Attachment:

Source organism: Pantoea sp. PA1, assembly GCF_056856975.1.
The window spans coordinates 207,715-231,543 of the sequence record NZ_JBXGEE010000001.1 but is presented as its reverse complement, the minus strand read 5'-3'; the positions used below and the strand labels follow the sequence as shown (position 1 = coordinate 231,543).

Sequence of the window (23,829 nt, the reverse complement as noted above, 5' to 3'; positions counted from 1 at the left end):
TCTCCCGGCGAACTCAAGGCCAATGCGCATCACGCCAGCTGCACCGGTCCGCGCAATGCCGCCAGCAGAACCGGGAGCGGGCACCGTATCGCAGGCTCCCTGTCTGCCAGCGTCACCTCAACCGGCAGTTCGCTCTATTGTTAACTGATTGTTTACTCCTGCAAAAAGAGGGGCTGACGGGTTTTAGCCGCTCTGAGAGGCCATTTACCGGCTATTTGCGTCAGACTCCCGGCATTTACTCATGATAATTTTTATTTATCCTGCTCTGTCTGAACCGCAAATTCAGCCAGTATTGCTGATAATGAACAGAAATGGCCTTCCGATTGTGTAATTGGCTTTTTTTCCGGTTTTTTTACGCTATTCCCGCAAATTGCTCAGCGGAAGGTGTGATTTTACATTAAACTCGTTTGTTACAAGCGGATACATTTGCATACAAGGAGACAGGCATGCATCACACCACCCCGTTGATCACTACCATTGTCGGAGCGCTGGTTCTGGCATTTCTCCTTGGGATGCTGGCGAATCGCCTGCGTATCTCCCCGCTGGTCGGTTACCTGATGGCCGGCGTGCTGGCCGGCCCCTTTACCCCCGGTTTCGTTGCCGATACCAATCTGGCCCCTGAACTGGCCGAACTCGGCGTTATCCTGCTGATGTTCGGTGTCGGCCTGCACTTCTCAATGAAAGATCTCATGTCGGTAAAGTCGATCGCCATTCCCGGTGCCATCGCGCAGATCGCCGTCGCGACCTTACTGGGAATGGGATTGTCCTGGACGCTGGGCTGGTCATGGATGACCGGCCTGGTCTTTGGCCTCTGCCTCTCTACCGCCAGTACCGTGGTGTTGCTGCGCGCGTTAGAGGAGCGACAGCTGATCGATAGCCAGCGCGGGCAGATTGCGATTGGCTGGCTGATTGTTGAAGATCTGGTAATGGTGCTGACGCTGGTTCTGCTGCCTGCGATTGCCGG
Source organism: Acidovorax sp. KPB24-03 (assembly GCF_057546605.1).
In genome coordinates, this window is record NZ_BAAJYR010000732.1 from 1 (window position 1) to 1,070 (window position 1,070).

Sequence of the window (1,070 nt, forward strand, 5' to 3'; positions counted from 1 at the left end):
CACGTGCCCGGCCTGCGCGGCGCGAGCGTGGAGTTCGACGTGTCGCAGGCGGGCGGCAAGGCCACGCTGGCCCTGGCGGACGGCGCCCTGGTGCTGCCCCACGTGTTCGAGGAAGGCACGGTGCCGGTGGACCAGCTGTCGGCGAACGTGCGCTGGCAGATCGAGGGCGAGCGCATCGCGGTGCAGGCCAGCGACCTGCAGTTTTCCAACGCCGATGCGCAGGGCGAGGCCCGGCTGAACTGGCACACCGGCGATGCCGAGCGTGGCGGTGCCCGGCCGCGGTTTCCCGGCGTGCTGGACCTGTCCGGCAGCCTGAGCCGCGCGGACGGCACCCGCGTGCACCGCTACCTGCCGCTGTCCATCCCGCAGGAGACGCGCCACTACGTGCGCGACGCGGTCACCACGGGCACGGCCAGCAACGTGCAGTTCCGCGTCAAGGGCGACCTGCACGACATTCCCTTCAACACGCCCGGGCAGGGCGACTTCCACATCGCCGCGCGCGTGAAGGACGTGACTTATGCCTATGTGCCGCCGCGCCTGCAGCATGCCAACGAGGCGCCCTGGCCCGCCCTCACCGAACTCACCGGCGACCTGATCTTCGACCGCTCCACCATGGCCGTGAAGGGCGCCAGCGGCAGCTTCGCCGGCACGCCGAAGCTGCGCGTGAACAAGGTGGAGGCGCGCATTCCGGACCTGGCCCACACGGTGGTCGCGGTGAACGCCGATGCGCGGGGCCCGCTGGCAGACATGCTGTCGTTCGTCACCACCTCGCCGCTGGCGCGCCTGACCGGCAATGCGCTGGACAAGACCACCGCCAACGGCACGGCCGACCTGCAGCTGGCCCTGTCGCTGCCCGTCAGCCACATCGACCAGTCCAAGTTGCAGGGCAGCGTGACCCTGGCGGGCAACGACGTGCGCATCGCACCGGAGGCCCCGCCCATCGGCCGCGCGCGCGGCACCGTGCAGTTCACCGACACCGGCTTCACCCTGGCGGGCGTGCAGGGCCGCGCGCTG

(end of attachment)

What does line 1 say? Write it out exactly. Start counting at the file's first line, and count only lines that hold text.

Source organism: Pantoea sp. PA1, assembly GCF_056856975.1.